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article image7/7 victim John Tulloch can go, but foreign terrorists can stay

By Richard Milnes     Sep 5, 2012 in World
Cardiff - Professor John Tulloch who, according to Prince Charles, who visited him in hospital, exemplified the ‘resilience of the British people’ after the London bombings, faces deportation; in contrast to at least eleven foreign terrorists.
He became a symbol of the country’s resilience after his picture was published in the media after the 7/7 attacks, as he emerged from Edgeware Road station. Shards of shrapnel were embedded in his bloodied face.
He was one of hundreds injured in 2005 when four suicide bombers attacked central London killing 52 people.
The Daily Mail reports that he was sitting opposite the ringleader of the suicide bombers, Mohammed Sidique Khan when he detonated his explosives on a Tube train.
Background of Professor John Tulloch
According to the Daily Mail, Professor John Tulloch was born to British parents and can trace his British ancestry back to the 14th century. Though the BBC quotes him as saying “My family goes back in Britain to [the year] 1200 or something.” Whatever the precise year, it is a long time. reports that the 70-year old faces expulsion despite being born to British parents in a British colony, marrying a British woman and having two British sons.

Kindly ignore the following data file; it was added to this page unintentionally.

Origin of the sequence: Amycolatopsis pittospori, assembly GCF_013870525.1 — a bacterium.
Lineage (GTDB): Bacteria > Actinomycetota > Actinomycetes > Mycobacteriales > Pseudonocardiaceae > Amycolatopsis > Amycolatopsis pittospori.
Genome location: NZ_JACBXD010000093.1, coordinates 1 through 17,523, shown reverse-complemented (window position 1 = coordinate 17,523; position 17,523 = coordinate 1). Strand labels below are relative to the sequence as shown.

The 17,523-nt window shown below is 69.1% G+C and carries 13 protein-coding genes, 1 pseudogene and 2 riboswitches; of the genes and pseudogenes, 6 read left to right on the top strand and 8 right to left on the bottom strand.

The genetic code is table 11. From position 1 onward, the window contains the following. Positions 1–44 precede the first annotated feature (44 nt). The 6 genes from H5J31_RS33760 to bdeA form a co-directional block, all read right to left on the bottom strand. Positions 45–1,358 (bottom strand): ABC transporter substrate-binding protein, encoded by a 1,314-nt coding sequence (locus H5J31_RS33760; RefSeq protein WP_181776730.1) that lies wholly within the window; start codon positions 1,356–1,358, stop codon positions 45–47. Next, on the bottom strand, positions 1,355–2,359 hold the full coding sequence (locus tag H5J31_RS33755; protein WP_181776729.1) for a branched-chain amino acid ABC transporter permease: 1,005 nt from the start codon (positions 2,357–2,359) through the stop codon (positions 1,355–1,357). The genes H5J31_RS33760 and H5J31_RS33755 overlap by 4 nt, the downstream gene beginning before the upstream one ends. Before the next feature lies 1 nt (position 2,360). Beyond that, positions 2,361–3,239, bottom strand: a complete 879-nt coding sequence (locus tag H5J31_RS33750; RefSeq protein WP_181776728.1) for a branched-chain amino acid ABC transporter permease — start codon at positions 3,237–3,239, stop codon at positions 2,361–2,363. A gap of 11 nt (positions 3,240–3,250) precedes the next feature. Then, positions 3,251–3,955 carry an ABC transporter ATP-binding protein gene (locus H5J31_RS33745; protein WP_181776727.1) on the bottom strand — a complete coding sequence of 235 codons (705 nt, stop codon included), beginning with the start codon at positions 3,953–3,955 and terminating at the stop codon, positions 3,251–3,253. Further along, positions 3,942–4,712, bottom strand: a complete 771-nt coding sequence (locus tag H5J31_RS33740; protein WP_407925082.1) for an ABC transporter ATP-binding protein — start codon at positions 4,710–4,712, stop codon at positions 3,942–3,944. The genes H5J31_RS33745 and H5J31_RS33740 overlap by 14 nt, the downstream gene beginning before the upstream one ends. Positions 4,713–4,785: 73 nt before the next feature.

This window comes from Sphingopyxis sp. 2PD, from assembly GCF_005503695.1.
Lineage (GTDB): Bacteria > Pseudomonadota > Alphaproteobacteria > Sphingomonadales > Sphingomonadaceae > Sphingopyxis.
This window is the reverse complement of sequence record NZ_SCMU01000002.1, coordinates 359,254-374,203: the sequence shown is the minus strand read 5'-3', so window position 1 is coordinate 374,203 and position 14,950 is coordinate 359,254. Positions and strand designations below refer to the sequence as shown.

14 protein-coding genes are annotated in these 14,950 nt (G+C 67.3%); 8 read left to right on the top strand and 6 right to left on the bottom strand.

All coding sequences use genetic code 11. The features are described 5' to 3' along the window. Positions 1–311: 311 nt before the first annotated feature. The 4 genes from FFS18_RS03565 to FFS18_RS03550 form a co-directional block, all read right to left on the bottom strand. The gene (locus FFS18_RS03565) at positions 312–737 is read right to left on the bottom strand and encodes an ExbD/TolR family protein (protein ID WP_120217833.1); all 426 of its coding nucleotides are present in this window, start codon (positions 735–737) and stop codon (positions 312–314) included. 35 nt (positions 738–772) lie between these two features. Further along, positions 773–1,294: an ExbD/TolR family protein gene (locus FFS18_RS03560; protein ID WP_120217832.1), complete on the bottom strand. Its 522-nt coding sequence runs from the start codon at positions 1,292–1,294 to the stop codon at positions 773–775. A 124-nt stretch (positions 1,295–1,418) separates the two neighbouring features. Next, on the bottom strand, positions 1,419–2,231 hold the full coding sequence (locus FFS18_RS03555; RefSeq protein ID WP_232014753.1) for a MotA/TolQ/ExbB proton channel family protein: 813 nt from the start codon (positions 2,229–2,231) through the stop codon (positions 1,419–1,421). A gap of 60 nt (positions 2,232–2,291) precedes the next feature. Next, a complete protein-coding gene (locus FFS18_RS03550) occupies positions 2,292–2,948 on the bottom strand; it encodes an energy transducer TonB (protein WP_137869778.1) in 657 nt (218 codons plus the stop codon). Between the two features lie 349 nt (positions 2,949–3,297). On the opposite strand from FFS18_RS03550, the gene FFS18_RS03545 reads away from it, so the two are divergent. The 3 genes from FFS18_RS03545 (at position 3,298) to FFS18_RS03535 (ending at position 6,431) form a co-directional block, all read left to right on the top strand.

From the age of three he was raised and educated in Britain and has lived or worked in the UK for most of his life. The BBC reports that he the Vale of Glamorgan in south Wales.
Why the problem?
Professor Tulloch was born in India before independence. He had a form of British nationality known as a “British subject without citizenship”.
Professor Tulloch applied for a position at the University of New South Wales in Sydney. In 1983 he became an Australian Citizen.
Unfortunately for him he had not applied for full British citizenship before he applied for his Australian citizenship as in doing so he effectively cancelled the British nationality that he held.
Betrayed by Britain
The Daily Mail reports Professor Tulloch as saying, "I am totally gobsmacked by this. My family served Britain for three generations. I’ve been banging my head against a wall trying to get this sorted out. It’s like Kafka. I look back now, on the verge of being thrown out of residence in the UK, at something like 120 years of my family’s distinguished service to Britain in India. This isn’t simply an insult to me, but to generations of my family."
Some people that Britain have welcomed
The Daily Mail compares the case with those of at least eleven foreign-born terrorists who were not deported after serving prison sentences.
The Daily Mail reminds readers of some of the criminals and overstayers that the British authorities have allowed to stay because their human rights would be at risk, including,
Aso Mohammed Ibrahim from Iraq who ran over 12-year-old Amy Houston and allowed her ‘to die like a dog’;
Andre James from Jamaica who The Telegraph reports was involved in cocaine dealing;
Camilo Soria Avila from Bolivia who famously provided the excuse of having bought a pet cat together with his gay partner;
Rocky Gurung from Nepal, who was part of a gang that killed a man in 2008 by throwing him into the River Thames.
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